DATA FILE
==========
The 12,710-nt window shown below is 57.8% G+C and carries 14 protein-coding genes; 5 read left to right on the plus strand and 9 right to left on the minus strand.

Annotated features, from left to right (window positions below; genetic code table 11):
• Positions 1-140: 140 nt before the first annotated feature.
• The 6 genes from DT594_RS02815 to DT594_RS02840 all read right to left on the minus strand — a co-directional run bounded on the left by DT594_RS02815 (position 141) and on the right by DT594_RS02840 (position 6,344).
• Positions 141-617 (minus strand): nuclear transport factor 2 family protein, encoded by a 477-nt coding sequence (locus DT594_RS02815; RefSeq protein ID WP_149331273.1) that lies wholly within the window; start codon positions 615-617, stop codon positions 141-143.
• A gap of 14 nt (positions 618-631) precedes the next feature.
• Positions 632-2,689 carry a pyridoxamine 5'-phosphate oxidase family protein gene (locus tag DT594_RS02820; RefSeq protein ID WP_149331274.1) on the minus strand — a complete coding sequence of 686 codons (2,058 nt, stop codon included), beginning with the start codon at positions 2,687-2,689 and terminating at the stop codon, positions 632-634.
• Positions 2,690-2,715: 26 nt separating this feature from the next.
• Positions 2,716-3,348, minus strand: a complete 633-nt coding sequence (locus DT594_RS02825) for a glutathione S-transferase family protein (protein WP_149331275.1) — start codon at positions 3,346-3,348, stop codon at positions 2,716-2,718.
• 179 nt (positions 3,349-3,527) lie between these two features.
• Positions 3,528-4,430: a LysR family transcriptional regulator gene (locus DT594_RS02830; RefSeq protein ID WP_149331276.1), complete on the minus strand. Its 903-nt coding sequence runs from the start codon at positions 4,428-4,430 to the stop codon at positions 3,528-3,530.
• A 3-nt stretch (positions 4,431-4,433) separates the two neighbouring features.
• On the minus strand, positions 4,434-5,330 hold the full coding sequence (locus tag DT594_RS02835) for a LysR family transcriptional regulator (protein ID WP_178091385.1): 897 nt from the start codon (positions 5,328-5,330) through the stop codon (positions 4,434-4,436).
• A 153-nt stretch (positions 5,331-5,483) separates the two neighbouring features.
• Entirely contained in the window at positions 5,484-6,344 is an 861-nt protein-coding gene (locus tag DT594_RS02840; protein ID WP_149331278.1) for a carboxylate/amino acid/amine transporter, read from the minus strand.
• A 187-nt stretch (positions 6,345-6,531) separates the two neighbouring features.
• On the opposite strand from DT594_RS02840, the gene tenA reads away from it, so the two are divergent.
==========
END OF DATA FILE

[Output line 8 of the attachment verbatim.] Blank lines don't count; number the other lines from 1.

• Positions 2,690-2,715: 26 nt separating this feature from the next.